With Korean Peninsula developments proceeding at unprecedented speed, Japanese Prime Minister Shinzo Abe may be seeking a summit with North Korean leader Kim Jong-un.
Two Japanese media outlets, Kyodo and Jiji, reported that the idea is being studied by the government, following a meeting between Abe and a South Korean envoy who visited Japan to brief him on the inter-Korean meeting in Pyongyang last week.
Although there has been no official confirmation yet, officials did not deny the reports.
“What is important is that the three countries, Japan, the US and South Korea, continue to closely coordinate policies,” said Chief Cabinet Secretary Yoshihide Suga at a regular media briefing on Wednesday, according to AFP.
“We wish to make progress on our efforts to reach a comprehensive resolution of the nuclear, missile, and abduction (of Japanese citizens issues) … and as part of that, we will review our way forward from the perspective of the most effective approach,” Suga added.
If the rumors prove true, they would make sense for Abe for a variety of reasons.
Off the sidelines, on the pitch
Abe looks to have been blindsided by the surprise news – that broke last week – that US President Donald Trump had enthusiastically accepted Kim’s offer of a summit. That offer was delivered to the White House by South Korean envoys who had met Kim and other senior officials in Pyongyang days earlier. That meeting, in turn, had been an outcome of the intense inter-Korean politicking that took place, with Trump’s endorsement, on the sidelines of the 2018 Winter Olympics in Pyeongchang, South Korea.
Abe, who has cultivated close relations with Trump, has been the most enthusiastic promoter of Trump’s “maximum pressure” policy toward North Korea – a policy Abe urged South Korean President Moon Jae-in to continue to apply in an uneasy meeting between the two just prior to the Winter Games beginning.
Moon, while applying Trump’s pressure tactics, has simultaneously pressed forward with engagement policies – which are now bearing spectacular fruit.
With Moon and Trump tentatively scheduled to summit with Kim in, respectively, April and May this year, Abe may not wish to be left behind by developments, so may climb aboard the engagement bandwagon.
Statesmanship overseas – scandal evasion at home?
A diplomatic offensive overseas might also be helpful to divert attention from a domestic running sore, for Abe is being buffeted by a cronyism scandal that refuses to die a quiet death.
Last year, he and his wife stood accused of being involved in a sweetheart real estate deal involving an ultra-nationalist educational institution, but no compelling evidence surfaced to prove the allegations.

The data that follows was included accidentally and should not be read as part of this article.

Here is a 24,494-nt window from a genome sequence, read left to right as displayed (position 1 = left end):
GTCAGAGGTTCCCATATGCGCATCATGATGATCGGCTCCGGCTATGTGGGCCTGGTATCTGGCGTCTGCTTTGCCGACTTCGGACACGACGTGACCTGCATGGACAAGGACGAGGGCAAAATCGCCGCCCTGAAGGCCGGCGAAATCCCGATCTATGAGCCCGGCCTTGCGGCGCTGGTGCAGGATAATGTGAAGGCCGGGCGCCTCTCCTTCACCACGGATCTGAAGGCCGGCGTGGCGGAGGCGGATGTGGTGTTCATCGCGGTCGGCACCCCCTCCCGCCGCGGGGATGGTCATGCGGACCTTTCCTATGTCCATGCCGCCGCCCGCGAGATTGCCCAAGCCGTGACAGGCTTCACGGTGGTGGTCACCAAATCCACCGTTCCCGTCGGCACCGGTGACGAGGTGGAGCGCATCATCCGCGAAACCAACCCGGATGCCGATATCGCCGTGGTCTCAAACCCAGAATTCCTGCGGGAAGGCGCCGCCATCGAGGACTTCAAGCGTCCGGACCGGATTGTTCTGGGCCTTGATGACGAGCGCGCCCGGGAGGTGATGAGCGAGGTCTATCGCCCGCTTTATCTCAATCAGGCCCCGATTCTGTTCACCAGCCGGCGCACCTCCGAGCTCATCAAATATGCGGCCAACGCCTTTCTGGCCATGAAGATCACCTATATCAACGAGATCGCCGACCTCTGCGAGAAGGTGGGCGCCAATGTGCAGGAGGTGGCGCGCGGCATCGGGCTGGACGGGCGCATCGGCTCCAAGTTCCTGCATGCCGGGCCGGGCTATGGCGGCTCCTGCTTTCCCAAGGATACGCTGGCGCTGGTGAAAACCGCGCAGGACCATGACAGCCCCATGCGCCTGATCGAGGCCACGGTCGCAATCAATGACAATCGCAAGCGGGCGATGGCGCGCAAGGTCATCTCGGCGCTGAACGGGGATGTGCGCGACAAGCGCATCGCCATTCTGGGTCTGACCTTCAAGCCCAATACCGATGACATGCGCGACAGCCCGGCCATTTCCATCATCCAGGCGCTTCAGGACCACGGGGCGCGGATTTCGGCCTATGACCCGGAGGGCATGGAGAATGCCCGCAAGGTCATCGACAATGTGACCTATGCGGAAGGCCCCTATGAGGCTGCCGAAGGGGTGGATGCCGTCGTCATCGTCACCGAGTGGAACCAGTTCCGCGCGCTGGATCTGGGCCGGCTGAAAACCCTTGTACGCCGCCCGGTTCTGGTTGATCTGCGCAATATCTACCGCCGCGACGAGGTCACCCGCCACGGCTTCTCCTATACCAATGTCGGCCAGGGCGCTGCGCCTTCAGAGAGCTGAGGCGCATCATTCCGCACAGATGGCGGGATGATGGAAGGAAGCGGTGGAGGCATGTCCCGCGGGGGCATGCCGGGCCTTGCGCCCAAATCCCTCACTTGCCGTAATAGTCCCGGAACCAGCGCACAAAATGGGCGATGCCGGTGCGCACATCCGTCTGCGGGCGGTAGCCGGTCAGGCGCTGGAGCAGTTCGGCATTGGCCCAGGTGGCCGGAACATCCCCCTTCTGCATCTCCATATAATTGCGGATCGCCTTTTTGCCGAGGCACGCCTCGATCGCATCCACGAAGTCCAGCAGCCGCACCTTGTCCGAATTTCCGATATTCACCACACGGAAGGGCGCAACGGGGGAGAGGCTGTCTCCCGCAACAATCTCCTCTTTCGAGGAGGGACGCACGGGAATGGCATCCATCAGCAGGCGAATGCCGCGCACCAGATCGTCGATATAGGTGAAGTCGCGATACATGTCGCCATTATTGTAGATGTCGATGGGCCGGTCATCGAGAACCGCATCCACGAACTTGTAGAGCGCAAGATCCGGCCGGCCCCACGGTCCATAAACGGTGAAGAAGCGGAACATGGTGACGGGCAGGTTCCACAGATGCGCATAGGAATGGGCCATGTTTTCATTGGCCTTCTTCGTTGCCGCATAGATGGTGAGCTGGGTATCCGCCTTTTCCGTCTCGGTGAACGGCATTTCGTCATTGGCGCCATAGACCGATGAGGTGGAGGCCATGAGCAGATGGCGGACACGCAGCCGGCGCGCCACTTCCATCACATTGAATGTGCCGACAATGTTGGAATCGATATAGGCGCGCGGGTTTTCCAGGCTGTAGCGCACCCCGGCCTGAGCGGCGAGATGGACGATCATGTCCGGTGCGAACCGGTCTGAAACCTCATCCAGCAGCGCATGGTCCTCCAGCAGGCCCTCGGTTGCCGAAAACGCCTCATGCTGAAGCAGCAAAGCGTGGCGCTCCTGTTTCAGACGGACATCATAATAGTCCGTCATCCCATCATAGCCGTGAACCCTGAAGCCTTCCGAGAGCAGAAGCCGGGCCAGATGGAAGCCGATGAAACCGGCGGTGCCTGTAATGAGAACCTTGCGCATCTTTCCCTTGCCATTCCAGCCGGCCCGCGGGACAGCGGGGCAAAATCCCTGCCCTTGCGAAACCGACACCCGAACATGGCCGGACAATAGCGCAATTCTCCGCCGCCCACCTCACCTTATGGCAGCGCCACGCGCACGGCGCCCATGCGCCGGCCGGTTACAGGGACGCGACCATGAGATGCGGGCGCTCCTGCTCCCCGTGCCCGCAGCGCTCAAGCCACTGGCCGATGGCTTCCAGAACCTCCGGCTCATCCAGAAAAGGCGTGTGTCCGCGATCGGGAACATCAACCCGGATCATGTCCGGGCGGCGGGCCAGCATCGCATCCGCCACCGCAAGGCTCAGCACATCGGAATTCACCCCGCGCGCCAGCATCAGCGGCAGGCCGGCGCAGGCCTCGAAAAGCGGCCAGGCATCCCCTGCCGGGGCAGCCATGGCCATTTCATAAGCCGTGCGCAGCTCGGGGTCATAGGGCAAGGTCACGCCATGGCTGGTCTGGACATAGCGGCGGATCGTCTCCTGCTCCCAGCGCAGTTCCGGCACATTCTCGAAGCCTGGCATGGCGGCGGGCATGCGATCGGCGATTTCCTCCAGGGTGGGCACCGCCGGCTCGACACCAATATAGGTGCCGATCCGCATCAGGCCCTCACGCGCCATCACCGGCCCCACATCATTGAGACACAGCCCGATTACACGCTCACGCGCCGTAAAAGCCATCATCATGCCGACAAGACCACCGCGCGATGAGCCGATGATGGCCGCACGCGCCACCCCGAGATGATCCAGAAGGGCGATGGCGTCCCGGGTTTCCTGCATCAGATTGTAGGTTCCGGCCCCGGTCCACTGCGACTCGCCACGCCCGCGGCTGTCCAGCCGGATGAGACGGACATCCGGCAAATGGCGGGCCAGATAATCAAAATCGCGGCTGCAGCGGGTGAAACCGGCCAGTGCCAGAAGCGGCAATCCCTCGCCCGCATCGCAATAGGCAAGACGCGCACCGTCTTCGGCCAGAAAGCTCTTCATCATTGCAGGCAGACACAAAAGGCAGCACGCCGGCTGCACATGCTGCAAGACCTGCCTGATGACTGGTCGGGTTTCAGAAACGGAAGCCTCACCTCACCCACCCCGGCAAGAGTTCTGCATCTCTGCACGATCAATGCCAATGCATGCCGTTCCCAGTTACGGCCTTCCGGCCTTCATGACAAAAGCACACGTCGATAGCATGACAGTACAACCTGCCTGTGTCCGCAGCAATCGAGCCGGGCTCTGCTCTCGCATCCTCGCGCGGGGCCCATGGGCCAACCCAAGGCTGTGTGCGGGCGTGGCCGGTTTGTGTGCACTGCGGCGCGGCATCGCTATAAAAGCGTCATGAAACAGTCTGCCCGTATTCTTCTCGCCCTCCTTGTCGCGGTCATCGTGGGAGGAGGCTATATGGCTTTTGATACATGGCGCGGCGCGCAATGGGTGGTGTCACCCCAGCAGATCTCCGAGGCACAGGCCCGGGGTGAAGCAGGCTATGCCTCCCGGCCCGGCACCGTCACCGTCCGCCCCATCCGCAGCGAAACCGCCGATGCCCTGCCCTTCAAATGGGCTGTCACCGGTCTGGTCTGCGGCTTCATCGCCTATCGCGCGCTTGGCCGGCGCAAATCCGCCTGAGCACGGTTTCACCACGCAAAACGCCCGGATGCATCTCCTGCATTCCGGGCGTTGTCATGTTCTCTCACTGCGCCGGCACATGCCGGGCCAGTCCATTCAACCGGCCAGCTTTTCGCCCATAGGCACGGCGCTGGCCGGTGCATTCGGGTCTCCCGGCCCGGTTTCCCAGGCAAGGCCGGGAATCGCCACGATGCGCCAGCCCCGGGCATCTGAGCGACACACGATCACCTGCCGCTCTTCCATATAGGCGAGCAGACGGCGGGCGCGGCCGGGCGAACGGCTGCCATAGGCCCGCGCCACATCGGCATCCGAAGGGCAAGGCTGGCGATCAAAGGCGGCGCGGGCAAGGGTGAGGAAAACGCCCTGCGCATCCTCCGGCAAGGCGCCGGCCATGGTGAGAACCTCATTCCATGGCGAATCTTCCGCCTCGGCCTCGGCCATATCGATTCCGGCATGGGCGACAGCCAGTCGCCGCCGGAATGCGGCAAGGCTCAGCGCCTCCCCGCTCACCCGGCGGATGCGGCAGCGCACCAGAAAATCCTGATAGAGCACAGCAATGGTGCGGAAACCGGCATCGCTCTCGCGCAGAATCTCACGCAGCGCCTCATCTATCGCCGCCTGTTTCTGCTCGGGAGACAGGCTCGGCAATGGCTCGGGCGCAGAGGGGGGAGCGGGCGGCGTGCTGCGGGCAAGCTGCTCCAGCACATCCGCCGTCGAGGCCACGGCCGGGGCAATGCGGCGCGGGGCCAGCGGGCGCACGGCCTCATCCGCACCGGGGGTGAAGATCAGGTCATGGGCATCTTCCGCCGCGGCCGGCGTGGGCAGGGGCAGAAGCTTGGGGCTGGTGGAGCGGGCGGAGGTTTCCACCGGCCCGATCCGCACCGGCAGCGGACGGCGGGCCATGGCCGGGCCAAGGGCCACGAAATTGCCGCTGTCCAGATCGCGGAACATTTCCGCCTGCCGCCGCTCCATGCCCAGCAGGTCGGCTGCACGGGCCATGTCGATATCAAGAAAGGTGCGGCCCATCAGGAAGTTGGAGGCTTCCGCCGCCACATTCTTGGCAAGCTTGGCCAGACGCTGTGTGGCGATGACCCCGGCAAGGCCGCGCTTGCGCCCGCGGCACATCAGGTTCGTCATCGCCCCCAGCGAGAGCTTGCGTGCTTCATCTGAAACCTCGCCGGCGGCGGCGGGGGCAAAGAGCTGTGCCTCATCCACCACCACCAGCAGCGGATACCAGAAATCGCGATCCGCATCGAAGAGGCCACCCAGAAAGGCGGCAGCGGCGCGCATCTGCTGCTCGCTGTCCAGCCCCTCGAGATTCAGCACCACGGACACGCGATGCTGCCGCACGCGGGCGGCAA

However, on Monday, a government report on the issue indicated that bureaucrats working for the Finance Ministry had doctored documents related to the scandal – notably the role of Abe’s wife in it.
The latest developments have led to minor protests, ignited calls for Abe’s finance minister to resign and appear to threaten his mooted third-term in office.
Addressing a lingering controversy
Moreover, if Abe meets Kim, he would be positioned to ask questions that have been hovering over Japanese politics for over a decade.
In a groundbreaking meeting in 2002 between then-Japanese Prime Minister Junichiro Koizumi and the late North Korean leader Kim Jong-il – father of current leader Kim Jong-un – Koizumi won an admission from Kim that North Korea had, indeed, abducted Japanese citizens.
There had long been rumors that missing persons in Japan, especially in coastal villages, had been kidnapped by North Korean agents and forced to work as language and cultural instructors for Pyongyang’s espionage operatives.
Not only did Kim admit that the kidnappings had occurred, he freed five surviving Japanese abductees. They were later followed by one abductee’s husband, American defector Charles Jenkins.
There had been speculation at the time that the Kim-Koizumi meeting could herald the opening of diplomatic relations between Pyongyang and Tokyo. That, in turn, could lead to colonial-era reparations and provision of aid and loan packages, potentially worth billions of dollars; similar financial packages had helped kick-start South Korea’s “economic miracle” in 1965.
In fact, however, relations veered off-course following a second Kim-Koizumi summit in 2004 when North Korea balked at providing further details of abductees of who had, Pyongyang, claimed, died in the country. A mystery over the fate of those abductees has simmered ever since,
If Abe could re-open dialog and address this issue, he would win significant domestic kudos.
But would Kim meet Abe?
However, whether Abe is in a position to offer the kind of diplomatic or economic incentives that would make a meeting worthwhile for Kim is questionable.
Amid heavy international sanctions, financial aid is out of the question. The reopening of shuttered ferry services between North Korea and Japan, and Tokyo’s green-lighting of the various operations of the North Korean Residents’ Association in Japan would be two possible incentives Abe could offer.
Even so, it is not clear whether those steps would be enough for Kim to meet Abe, particularly given Kim’s clear focus on talks with Trump – and even more so, given the embarrassing questions, Abe is obligated to ask.